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Trudeau Warns Trump Not to Blame Canada

Oct 10, 2017 (Baystreet.ca via COMTEX) --

When Prime Minister Justin Trudeau meets U.S. President Donald Trump on Wednesday, he will try to persuade him to focus on Mexico as a source of potential problems at talks to update NAFTA.

Although Trudeau officials were confident Trump would mostly target Mexico as the three nations started to renegotiate the North American Free Trade Agreement, Washington has slapped duties on Bombardier airliners and Canadian lumber exports in recent months and talked tough on dairy and wine.

Foreign Minister Chrystia Freeland said Trudeau would "explain really clearly to the President ... that Canada is not America's problem".

Freeland, who says Canada buys more from the United States than China, Britain and Japan combined, told media outlets Sunday that Trudeau's message to Trump at their White House meeting would be "We are your biggest client."

Trump has threatened to scrap the 1994 pact unless changes are made to address issues such as a $64-billion deficit with Mexico. Negotiators start the fourth of seven planned rounds of talks near Washington on Wednesday.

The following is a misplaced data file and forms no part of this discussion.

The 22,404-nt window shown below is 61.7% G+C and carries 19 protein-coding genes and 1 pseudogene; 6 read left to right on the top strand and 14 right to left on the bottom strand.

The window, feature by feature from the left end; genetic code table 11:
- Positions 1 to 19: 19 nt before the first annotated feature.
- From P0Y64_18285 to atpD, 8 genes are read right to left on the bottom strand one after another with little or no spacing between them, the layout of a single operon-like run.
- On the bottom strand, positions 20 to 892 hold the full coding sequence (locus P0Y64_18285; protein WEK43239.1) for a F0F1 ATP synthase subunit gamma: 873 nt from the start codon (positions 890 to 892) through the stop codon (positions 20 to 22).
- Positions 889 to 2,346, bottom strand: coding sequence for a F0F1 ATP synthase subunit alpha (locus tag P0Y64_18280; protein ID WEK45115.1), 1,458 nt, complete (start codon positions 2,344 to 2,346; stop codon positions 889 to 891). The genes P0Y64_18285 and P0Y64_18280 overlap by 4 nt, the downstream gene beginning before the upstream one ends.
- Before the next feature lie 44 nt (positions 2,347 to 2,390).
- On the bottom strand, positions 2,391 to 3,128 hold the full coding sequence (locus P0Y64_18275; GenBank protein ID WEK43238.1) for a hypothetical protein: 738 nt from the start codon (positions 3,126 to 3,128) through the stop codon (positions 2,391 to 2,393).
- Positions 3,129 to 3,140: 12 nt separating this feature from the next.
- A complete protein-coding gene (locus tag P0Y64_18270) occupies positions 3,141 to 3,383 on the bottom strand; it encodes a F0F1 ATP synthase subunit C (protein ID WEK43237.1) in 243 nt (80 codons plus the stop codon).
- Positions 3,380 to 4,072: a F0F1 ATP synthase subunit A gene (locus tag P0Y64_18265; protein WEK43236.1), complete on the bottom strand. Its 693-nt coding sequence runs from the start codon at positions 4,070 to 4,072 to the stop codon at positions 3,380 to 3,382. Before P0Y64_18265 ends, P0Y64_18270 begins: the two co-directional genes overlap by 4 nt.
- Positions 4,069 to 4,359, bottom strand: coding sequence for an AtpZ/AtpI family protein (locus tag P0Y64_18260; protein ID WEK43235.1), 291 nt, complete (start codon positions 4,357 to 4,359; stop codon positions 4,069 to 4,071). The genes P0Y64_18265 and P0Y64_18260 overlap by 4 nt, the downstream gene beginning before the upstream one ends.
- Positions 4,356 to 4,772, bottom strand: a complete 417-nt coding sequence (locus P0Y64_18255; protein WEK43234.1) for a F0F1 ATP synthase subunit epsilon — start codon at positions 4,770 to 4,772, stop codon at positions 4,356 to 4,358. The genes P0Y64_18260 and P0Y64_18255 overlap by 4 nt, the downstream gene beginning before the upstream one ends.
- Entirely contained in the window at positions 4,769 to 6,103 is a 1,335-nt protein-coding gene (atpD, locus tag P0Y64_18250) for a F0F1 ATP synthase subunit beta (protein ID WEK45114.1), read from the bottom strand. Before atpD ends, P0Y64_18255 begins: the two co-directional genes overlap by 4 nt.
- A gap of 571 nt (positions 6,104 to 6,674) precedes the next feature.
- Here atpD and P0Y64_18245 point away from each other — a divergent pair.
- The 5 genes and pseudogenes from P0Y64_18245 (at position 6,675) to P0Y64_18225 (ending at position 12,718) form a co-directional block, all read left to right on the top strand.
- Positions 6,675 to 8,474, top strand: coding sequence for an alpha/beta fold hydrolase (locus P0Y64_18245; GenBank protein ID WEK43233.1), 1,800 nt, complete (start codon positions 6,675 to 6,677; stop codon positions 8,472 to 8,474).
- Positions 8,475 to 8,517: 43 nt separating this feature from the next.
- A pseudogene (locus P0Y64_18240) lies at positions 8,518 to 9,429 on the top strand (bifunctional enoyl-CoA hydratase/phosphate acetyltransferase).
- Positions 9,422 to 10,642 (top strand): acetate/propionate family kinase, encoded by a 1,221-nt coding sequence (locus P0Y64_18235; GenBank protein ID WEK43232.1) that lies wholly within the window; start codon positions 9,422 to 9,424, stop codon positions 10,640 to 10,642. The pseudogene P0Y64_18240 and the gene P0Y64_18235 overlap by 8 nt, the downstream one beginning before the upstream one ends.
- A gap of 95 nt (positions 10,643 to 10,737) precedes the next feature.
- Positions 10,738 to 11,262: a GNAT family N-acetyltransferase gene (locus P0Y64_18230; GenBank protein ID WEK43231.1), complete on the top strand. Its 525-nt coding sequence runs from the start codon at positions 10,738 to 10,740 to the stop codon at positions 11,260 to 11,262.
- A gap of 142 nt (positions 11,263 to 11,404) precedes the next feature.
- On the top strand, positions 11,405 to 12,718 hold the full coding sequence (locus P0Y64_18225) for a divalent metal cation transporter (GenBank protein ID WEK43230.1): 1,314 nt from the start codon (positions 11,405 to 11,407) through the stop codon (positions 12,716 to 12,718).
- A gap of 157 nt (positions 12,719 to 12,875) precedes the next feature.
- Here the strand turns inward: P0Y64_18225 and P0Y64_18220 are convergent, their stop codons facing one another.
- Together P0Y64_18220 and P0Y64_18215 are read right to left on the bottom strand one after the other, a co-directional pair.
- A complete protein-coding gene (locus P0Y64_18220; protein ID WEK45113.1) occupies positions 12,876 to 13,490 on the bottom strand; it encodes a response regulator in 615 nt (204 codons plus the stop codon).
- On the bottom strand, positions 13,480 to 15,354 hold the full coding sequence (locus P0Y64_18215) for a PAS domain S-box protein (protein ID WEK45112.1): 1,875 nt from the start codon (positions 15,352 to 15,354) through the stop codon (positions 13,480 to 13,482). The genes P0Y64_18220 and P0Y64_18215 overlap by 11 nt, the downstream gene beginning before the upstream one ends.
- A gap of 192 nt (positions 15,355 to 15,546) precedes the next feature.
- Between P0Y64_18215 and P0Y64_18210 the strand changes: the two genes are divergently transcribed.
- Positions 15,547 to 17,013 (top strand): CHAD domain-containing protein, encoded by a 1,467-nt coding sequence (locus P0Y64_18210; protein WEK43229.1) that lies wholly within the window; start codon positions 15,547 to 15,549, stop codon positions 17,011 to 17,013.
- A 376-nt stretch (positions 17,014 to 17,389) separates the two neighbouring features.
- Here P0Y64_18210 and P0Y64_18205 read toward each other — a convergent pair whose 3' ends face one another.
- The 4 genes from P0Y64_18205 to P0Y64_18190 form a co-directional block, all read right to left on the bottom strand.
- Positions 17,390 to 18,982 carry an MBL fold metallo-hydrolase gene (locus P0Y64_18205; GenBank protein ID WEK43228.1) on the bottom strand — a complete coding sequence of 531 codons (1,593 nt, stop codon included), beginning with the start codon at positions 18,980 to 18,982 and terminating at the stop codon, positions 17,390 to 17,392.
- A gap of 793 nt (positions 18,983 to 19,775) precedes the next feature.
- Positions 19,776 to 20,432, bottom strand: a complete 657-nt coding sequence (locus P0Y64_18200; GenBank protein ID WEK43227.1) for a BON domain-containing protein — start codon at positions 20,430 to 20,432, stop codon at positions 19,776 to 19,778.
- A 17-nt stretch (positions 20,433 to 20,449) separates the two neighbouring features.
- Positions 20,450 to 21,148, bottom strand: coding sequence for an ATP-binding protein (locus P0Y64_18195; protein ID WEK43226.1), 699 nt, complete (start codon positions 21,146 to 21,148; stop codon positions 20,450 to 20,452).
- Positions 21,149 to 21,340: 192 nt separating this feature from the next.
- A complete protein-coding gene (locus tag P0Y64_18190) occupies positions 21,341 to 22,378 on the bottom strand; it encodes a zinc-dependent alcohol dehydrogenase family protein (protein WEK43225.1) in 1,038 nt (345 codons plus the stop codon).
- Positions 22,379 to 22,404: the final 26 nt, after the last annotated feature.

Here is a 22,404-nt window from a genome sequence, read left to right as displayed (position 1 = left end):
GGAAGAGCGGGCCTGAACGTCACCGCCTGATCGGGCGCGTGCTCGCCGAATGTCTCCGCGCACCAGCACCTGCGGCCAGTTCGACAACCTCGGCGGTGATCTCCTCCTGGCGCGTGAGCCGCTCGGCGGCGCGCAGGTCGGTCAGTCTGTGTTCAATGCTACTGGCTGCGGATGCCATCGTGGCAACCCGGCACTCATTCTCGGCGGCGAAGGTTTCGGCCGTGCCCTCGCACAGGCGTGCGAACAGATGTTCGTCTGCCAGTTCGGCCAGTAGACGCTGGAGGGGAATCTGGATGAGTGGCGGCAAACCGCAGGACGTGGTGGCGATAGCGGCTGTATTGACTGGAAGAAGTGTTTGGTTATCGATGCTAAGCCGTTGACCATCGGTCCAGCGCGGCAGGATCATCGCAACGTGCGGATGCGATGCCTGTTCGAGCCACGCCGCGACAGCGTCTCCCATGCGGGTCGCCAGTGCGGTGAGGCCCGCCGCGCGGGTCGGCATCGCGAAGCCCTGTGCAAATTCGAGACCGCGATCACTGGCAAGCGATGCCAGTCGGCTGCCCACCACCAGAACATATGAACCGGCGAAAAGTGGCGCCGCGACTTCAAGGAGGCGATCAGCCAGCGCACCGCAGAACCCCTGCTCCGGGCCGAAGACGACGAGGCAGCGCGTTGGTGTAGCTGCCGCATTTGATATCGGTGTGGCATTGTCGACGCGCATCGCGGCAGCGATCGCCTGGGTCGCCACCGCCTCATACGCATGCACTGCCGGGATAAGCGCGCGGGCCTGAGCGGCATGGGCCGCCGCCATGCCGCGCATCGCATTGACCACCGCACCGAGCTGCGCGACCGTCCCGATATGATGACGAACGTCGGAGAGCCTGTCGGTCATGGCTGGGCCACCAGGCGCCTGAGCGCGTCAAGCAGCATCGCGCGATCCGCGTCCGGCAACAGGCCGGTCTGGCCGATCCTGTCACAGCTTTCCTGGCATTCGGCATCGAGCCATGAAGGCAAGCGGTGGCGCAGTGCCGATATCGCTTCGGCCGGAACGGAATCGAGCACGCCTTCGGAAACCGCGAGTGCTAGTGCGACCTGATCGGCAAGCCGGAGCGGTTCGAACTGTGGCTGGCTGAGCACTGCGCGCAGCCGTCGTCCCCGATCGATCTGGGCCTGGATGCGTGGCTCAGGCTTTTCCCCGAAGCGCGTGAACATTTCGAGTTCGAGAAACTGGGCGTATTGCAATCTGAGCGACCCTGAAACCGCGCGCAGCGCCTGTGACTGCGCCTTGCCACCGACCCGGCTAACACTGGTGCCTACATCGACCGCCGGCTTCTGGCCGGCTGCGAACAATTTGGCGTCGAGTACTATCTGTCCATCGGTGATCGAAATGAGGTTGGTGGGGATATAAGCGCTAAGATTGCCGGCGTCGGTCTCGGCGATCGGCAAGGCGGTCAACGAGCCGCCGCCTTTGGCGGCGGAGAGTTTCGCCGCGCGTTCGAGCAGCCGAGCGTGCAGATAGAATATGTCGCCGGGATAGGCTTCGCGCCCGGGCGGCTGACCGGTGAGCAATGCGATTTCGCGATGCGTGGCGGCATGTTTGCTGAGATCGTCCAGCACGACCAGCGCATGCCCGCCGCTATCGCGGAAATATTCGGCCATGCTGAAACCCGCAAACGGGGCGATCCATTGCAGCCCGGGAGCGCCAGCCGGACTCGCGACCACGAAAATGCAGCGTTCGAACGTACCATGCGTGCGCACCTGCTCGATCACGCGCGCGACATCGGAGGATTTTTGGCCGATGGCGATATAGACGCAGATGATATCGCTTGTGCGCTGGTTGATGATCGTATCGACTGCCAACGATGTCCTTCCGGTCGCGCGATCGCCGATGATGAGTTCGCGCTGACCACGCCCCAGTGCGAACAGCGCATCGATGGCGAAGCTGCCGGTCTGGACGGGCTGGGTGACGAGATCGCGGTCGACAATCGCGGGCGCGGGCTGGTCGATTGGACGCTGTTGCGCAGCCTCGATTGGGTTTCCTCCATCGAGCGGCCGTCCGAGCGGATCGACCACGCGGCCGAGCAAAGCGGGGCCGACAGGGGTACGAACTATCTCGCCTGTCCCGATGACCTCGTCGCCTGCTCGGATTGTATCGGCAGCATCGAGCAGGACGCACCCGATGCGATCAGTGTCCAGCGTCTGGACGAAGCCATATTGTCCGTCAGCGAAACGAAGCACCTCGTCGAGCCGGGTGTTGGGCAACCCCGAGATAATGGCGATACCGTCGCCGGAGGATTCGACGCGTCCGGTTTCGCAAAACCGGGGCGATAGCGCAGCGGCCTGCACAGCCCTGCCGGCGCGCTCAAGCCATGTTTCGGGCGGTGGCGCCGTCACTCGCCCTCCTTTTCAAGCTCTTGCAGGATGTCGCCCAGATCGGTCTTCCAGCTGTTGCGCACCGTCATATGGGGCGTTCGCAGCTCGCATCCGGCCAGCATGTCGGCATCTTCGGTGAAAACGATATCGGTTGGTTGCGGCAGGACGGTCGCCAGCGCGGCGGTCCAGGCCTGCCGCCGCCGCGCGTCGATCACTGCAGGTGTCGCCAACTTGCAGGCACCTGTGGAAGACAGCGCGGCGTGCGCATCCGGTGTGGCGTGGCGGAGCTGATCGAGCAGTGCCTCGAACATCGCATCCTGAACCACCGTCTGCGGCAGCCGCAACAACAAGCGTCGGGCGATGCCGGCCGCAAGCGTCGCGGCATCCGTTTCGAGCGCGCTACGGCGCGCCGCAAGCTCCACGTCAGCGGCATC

Freeland describes the U.S. administration as the most protectionist since the 1930s while noting the United States runs a surplus in the trade of goods and services with Canada.

Canada has so far shied from confrontation with Washington, stressing instead the merits of NAFTA and free trade. By no means everyone south of the border is convinced.

Trudeau officials deny Trump is targeting Canada as part of the NAFTA talks, saying the airliner and softwood disputes have been rumbling on for years.

Mexico has been more assertive with Washington, talking openly about abandoning NAFTA if need be or slashing imports of U.S. grain.

Andres Rozental, a former Mexican deputy foreign minister involved in the original NAFTA talks, said Ottawa had assumed traditionally close ties with the United States would insulate them from problems with NAFTA.

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